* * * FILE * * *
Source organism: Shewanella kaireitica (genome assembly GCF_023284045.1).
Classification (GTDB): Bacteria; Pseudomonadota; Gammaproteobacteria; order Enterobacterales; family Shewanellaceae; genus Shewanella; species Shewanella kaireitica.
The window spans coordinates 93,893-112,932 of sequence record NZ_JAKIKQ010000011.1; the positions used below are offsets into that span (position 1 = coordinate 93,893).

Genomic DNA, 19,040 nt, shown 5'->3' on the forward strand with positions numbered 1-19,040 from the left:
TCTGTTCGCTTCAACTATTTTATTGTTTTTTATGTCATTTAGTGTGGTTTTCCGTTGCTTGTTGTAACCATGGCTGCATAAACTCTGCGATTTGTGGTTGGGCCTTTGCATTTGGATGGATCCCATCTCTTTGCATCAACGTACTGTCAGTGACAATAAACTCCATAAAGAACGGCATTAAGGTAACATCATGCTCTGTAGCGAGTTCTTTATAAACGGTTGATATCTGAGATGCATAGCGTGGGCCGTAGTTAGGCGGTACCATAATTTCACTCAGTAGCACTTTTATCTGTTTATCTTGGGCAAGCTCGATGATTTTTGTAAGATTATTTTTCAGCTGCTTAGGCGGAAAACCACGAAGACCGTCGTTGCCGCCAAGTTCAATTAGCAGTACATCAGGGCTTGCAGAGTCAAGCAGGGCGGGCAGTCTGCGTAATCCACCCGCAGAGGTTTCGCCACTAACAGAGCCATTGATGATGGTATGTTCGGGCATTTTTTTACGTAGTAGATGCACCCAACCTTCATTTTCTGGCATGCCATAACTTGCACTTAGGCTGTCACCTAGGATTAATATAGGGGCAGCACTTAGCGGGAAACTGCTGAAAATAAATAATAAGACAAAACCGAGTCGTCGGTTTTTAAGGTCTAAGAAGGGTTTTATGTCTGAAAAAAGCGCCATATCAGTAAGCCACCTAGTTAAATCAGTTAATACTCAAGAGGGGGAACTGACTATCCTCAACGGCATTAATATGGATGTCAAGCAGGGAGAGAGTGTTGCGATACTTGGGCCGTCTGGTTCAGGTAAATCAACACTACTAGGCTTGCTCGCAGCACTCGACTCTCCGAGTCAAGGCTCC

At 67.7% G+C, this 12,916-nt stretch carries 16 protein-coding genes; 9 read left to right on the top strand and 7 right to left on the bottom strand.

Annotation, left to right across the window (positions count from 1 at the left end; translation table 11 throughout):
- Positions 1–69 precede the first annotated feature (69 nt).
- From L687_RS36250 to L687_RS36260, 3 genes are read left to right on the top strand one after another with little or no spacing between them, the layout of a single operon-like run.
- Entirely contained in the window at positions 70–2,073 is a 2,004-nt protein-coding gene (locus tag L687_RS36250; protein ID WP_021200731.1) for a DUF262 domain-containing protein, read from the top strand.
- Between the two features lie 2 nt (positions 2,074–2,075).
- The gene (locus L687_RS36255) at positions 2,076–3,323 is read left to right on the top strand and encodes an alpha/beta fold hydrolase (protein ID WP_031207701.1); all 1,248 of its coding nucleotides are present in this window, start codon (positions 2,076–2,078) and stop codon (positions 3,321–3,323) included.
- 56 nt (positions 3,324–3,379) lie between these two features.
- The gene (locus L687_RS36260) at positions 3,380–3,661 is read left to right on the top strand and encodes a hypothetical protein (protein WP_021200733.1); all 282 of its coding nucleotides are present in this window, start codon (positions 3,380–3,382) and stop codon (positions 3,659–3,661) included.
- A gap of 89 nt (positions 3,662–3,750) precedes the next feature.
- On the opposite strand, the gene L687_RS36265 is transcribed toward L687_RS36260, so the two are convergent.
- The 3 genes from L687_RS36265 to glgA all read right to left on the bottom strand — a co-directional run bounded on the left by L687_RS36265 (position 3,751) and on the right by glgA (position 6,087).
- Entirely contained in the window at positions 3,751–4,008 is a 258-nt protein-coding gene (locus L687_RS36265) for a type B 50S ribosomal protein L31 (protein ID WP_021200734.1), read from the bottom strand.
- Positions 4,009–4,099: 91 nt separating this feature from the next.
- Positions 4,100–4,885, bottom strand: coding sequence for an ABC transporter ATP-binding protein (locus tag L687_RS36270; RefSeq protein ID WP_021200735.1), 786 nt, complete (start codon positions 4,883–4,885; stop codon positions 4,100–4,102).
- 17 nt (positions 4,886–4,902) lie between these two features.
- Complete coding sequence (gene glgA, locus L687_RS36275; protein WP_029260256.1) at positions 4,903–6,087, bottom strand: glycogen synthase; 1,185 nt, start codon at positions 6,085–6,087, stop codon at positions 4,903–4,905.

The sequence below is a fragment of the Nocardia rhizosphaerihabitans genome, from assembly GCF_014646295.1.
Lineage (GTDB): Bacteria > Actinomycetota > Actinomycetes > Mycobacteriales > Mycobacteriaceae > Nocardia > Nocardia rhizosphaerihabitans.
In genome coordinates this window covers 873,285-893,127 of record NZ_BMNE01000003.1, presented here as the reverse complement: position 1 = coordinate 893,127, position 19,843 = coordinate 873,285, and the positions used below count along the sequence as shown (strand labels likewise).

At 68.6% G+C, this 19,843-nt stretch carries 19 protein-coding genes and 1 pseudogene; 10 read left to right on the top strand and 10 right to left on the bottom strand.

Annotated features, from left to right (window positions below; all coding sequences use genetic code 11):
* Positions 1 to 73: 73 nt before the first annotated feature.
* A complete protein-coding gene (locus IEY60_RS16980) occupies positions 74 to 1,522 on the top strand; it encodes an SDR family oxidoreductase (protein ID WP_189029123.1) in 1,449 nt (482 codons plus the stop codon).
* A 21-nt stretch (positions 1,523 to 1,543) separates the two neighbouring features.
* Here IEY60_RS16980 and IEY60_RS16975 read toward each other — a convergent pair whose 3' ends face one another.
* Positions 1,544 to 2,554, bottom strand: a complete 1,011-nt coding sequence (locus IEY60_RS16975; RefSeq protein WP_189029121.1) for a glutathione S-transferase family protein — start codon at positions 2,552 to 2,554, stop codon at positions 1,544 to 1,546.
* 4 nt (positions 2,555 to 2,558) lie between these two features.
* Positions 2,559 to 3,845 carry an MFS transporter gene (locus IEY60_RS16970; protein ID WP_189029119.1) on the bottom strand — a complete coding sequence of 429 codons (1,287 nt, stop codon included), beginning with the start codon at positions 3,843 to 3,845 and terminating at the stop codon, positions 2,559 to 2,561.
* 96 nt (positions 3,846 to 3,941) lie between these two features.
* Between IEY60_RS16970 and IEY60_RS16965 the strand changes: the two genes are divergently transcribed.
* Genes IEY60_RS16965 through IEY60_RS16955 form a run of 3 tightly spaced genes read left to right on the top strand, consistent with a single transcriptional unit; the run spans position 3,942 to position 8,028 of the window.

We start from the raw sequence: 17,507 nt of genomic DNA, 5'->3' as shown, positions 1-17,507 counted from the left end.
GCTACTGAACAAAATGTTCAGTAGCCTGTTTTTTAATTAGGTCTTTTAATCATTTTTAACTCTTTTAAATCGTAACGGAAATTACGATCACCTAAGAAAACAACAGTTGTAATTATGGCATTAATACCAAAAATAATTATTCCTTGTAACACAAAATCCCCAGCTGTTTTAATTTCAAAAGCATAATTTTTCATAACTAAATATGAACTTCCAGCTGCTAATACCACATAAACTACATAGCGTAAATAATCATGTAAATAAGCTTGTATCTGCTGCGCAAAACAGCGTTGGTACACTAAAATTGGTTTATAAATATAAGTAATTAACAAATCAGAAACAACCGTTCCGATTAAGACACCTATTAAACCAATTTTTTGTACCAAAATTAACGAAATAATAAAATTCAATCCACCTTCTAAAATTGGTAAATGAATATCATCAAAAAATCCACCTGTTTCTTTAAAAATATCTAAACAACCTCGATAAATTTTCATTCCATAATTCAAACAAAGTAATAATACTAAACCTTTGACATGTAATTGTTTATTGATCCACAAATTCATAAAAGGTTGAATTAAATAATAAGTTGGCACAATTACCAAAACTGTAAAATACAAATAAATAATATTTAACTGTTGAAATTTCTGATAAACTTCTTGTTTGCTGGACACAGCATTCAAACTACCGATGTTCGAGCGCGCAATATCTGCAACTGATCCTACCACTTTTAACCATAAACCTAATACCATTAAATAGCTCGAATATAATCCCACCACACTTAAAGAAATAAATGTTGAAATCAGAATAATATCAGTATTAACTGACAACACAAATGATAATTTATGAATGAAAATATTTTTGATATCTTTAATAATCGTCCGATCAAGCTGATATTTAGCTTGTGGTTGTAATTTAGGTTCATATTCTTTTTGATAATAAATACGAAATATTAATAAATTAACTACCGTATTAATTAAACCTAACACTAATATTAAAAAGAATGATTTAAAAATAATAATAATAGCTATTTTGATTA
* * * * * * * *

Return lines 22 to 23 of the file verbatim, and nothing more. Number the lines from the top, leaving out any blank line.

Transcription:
- Complete coding sequence (gene glgA, locus L687_RS36275; protein WP_029260256.1) at positions 4,903–6,087, bottom strand: glycogen synthase; 1,185 nt, start codon at positions 6,085–6,087, stop codon at positions 4,903–4,905.

The sequence below is a fragment of the Nocardia rhizosphaerihabitans genome, from assembly GCF_014646295.1.